A patchen is a hate-filled, horrifying creature with—
Wait, I got that wrong.
A fachen is a hate-filled, horrifying creature with one eye, one arm, one leg, and one mouth full of terrifying teeth. (Seriously, just looking at it risks a fear effect.) It is a creature out of a campfire tale—the cautionary variety, where the child who strays off the path doesn't make it out alive.
While Paizo’s fachens are aberrations, they come from Scottish folklore, and fey-themed adventures set in the highlands and burrens (or just over into the Otherworld) are still probably the most natural fit for fachens. (And if you need to beef up the CR, the fey creature template wouldn’t be a bad way to go.) But I could easily see them in a Gothic horror campaign as well (particularly if you need a good nighttime scare for a party that’s not yet up to werewolves and dullahans) or in a truly weird underdark (see the “Azruverda” and “Dossenus” entries for more in that vein).
I mention faeries and fairy tales a lot in this blog—at least three times already just this entry—but I rarely talk about fables. Thanks to their nearly impossible forms, there’s a surreality about fachens that recalls The Voyage of the Dawn Treader, Gulliver’s Travels, and the Earthsea novels. I’m not suggesting your adventures should be fables themselves—99% of the time adventures should serve the group, not some lesson or allegory—but if you’re looking for that more magical, free-floating, anything-might-be-on-the-next-island feel, fachens are a perfect way to go.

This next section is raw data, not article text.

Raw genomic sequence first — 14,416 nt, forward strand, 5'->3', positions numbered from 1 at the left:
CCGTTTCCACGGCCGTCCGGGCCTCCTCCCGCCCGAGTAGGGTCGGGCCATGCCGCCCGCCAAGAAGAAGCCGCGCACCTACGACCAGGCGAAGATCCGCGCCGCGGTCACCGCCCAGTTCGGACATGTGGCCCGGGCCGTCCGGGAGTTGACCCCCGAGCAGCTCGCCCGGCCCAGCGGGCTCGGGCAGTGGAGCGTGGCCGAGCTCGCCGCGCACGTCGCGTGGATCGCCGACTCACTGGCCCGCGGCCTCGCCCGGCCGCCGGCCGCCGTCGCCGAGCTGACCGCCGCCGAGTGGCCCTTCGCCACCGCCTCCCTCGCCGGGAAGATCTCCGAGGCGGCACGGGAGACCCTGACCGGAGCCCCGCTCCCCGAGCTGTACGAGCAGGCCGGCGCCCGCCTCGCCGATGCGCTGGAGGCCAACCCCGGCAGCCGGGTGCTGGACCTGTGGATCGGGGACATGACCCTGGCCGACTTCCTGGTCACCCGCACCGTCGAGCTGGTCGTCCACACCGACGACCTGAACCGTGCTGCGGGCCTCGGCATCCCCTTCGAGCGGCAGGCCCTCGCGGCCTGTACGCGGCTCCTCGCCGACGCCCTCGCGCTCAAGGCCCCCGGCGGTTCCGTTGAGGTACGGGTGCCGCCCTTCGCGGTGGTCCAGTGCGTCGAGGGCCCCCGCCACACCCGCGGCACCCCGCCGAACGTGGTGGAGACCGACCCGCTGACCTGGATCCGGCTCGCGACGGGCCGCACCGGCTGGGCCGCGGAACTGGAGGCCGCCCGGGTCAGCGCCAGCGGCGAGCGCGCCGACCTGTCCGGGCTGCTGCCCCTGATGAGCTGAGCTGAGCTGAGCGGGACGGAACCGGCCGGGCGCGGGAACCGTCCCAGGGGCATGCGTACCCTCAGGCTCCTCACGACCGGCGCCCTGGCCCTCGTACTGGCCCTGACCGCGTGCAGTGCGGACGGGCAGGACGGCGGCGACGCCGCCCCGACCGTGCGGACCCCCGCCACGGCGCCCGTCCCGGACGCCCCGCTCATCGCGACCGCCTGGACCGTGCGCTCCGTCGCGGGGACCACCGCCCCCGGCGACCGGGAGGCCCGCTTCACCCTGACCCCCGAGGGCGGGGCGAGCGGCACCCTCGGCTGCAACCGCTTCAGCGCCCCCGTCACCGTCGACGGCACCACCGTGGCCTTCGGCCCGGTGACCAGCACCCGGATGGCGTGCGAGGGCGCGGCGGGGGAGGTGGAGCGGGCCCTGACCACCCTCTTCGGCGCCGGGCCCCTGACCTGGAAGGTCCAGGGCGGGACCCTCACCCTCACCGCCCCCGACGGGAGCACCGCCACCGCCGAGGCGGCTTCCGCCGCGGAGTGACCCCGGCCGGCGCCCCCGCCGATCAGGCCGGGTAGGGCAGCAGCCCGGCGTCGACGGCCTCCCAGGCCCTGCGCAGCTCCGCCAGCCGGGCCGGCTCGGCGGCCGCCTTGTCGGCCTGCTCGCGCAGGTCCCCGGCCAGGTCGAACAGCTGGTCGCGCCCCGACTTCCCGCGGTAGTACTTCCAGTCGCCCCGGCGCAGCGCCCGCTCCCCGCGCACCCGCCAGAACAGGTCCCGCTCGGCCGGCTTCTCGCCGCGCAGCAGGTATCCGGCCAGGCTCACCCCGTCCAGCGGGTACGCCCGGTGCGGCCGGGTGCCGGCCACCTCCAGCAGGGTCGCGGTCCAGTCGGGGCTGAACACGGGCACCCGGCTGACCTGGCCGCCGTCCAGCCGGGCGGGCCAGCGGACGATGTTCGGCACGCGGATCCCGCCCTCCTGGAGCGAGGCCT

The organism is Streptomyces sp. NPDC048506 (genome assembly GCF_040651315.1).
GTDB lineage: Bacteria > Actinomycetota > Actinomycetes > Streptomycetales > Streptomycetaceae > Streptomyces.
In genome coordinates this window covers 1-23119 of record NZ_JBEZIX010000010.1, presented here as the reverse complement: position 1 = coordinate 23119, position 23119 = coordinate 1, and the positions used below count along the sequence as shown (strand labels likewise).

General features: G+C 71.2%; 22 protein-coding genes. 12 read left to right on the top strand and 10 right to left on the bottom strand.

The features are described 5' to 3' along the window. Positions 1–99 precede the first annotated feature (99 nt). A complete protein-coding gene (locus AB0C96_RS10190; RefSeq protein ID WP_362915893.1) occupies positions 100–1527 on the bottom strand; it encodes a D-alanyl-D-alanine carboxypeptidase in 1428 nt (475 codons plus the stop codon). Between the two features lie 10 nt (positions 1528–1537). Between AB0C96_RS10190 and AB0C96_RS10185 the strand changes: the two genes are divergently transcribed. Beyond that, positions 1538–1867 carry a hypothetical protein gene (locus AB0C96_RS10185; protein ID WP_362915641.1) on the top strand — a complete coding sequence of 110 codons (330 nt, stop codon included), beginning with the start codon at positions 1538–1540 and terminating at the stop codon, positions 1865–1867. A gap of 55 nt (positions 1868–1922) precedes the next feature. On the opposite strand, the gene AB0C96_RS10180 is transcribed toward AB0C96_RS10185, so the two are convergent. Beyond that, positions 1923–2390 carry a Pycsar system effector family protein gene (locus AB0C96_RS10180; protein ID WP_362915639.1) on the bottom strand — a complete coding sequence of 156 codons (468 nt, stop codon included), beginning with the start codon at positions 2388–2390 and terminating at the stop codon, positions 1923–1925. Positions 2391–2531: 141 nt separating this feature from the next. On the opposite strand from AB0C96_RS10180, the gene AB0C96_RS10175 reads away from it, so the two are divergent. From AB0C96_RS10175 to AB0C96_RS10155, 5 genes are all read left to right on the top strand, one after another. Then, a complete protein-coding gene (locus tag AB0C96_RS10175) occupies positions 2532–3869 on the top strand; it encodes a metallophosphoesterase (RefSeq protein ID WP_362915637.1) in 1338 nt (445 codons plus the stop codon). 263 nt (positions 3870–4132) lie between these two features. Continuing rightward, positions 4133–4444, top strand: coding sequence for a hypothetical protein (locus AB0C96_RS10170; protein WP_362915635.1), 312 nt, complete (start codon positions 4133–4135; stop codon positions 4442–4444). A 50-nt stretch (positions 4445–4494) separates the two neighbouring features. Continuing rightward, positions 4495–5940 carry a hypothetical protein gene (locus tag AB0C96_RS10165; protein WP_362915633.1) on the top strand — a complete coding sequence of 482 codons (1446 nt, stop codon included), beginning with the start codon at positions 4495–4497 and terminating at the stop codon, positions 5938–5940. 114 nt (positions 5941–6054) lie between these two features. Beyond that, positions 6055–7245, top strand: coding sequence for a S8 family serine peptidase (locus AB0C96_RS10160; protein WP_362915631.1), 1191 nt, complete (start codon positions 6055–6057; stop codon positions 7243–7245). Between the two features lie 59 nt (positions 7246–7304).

A pukwudgie has stolen Judge Stormtower’s infant son. The judge turns some adventurers out of prison to find his heir before the boy is consumed. The crafty pukwudgie makes sure his escape route intrudes on a fachen’s territory, expecting that the hate-filled beast will make short work of any pursuers.
A wise woman foretells that adventures will “face a fear that is not their fear nor their face” after following “in the footsteps of a man who has never walked.” At the next island they come to, a fachen strikes. Hidden among the fachen’s treasure is a single magical boot that will nevertheless prove useful as the party’s journey progresses.
Fachens who dwell in an area long enough will be assigned a name and personality by the locals. Hoppin’ Jax haunts at least three different crossroads, drawn to the cries of lawbreakers staked there to die of exposure. (As he mostly attacks criminals and travelers, the locals regard him almost fondly, though still with a shudder and the sign against evil.) The Blade of Bile hacked up three King’s Guards last spring; his pursuers lost him down the Stone Giant Stairs and the bounty on his head is as yet unclaimed. The orchard-destroying Old Marg was finally brought down by hunters a few years back after it killed the earl’s prize peacocks. Yesterday morning a fresh peacock body was found, slain exactly the same way as Old Marg used to…
—Pathfinder Adventure Path #63 88–89 & Pathfinder Bestiary 4 95
Pathfinder Adventure Path #63: The Asylum Stone has the full entry on fachens.